This is the second post from the perspective of a journal editor in our in the Monkey Cage gender gap symposium (see here, here, here, here and here for earlier posts). You can find the contribution by Rick Wilson of the American Journal of Political Science here.
What can journal editors do to foster greater gender equity in academic publishing and the citation of published work? These are important questions.
Editors sit at a crucial juncture in the publishing process and are still most often male. This matters because, as Jane Mansbridge so eloquently explained in her contribution to this gender gap symposium, structural and preconscious biases influence the evaluation of female and male colleagues, and of the scholarship they produce. Although it is clearly possible that editors’ decisions are influenced by preconscious biases, the data to substantiate this are rather scarce. A paper forthcoming in International Studies Perspectives provides a unique glimpse into the issue: On the basis of data that track papers from submission to decision at the Journal of Peace Research, the authors conclude that there is not a statistically significant difference in the likelihood that papers authored by women or men are accepted.
Few analyses of journal content have had access to such data. As a result, it is difficult to know whether the findings for the Journal of Peace Research are representative. Most analyses are based on an examination of the authorship of published articles. Such studies have generally found that the proportion of articles published by women lags behind the proportion of women in political science. And the gap between women’s presence in the discipline and in its journals is not evenly distributed among the various publications: the gap has been bigger in three most prestigious journals, the American Political Science Review, the American Journal of Political Science and the Journal of Politics. It is not clear why this is so, but it is evident that all journals — but especially the most prestigious ones — must be careful to ensure that the process of evaluation is conducted as fairly and equitably as possible.
The current editorial team of the American Political Science Review, of which I am a member, takes that responsibility quite seriously. This means we endeavor to make sure that all papers are evaluated by panels of reviewers with expertise in the area of inquiry and the methods employed, and that we ask women to participate in the review process in a systematic and deliberate manner. Although it is unclear whether the presence of women as reviewers influences the outcome of the review process in any specific way, we believe that it is important that women have a voice in the review process. It is also our hope that, as more women are asked to review, that they will consider submitting their own work (if they have not previously done so).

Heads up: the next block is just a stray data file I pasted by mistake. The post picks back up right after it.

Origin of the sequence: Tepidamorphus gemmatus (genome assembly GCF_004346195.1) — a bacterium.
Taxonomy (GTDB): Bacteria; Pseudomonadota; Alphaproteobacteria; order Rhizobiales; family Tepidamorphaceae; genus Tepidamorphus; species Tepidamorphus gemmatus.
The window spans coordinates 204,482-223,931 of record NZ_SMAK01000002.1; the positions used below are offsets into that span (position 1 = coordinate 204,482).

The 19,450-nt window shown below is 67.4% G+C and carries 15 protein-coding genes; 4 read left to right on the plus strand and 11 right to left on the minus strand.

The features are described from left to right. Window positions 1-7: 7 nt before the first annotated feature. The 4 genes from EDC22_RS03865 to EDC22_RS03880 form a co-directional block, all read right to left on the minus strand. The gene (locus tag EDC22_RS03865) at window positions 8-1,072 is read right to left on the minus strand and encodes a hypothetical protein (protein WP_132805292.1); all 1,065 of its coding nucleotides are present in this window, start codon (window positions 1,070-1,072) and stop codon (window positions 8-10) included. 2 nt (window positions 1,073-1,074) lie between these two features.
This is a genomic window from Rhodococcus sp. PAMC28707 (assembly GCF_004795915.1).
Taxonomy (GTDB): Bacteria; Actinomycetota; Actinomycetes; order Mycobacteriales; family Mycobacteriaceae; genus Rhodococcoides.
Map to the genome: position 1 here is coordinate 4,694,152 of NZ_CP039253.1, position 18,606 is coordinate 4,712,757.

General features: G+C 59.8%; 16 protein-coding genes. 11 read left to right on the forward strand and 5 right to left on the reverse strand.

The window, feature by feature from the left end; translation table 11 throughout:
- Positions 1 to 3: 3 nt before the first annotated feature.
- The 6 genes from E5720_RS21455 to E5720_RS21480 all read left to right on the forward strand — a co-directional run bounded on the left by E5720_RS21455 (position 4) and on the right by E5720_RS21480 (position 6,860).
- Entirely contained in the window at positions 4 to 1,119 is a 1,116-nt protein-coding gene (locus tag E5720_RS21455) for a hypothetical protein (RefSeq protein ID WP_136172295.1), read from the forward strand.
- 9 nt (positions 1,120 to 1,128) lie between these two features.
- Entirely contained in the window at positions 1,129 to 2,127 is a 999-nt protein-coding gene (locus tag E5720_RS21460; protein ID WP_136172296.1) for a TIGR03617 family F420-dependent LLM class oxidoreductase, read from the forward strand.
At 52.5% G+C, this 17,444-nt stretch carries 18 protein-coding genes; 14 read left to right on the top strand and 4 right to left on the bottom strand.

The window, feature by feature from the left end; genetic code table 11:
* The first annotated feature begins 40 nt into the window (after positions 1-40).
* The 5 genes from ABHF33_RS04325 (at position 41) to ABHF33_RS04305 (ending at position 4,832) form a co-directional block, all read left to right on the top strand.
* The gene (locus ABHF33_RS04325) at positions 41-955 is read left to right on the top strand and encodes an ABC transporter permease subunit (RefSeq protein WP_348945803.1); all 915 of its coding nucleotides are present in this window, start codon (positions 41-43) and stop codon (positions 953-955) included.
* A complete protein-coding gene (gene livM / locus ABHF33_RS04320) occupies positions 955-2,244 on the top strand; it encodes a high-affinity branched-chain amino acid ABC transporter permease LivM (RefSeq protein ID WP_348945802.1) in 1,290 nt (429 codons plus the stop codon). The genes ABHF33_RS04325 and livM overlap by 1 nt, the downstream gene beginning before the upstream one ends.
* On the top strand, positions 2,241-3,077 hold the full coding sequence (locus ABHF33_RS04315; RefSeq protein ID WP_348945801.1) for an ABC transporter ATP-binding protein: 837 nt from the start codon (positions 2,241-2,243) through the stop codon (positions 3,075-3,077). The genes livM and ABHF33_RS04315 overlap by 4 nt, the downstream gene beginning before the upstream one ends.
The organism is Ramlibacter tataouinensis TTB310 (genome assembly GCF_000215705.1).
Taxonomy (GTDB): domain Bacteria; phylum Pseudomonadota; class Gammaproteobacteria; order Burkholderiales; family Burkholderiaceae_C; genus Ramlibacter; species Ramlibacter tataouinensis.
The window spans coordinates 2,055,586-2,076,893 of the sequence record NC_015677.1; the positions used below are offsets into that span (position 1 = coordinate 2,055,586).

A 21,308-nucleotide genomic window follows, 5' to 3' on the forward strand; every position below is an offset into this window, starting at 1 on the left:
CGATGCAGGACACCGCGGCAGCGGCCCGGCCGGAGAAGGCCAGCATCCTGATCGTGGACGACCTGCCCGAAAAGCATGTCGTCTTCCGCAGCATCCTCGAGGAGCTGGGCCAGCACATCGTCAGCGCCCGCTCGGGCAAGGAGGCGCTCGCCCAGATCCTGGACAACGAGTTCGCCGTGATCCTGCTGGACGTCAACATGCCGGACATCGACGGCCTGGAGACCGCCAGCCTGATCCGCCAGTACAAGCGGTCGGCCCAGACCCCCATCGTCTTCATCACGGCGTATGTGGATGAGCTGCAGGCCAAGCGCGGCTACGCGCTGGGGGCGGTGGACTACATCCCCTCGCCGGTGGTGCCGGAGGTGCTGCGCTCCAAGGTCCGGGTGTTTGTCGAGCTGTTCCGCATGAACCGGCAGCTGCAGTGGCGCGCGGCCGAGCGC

The editorial team’s own diversity places us in a unique position to entice women and others who may have considered the Review to be “not for them,” to submit their work. After all, a greater diversity of submission is a prerequisite to a greater diversity of the journal’s content. One year into our term as editors, we were encouraged to find that the first author of 24 percent of original submissions was a woman. Although this still falls short of the proportion of APSA members who are women (32 percent), it is far better than the 17.7 percent of female first authors reported in Breuning and Sanders. And we hope that we can continue to entice more female political scientists to submit their work.
Gender is not the only element of diversity that matters, however. The Review, like most of the prestigious journals in political science, publishes primarily work by authors affiliated with research universities. Given the enormous pressure to publish at such institutions, that bias is not likely to be eliminated. That said, we want to stress that we welcome pathbreaking work from all scholars, irrespective of affiliation. This matters for women, who are somewhat less likely to be employed at research universities.
To underscore our search for greater diversity of scholars and scholarship represented in the Review, we’d like to close by paraphrasing a great line from the movie Ratatouille: “Not every scholar can write a great article, but a great article can be produced by a scholar from anywhere.” What we call the “Ratatouille Principle” nicely captures our philosophy: We look to publish scholarly work that is of exceptional merit and focuses on important issues, irrespective of who the author is, from where she or he hails, or makes her or his institutional home.